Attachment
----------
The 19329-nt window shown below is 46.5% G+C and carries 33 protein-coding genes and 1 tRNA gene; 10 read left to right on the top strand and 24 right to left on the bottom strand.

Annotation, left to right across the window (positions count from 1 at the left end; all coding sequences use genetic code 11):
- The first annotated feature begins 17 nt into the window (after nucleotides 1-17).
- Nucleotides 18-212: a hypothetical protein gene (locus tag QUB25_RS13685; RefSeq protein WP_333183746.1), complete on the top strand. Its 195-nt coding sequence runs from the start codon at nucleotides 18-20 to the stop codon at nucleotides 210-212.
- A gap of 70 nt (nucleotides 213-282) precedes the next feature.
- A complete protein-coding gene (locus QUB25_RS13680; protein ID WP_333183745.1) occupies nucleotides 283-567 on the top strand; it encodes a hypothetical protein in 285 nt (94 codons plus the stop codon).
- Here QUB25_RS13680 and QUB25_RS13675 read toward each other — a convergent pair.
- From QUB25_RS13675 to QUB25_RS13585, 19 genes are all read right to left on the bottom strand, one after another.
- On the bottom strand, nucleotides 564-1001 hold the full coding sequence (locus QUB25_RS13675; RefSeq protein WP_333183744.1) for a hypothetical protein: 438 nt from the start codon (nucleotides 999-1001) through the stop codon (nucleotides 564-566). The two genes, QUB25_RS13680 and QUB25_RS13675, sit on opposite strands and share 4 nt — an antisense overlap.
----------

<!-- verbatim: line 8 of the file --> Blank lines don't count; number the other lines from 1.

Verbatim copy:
- From QUB25_RS13675 to QUB25_RS13585, 19 genes are all read right to left on the bottom strand, one after another.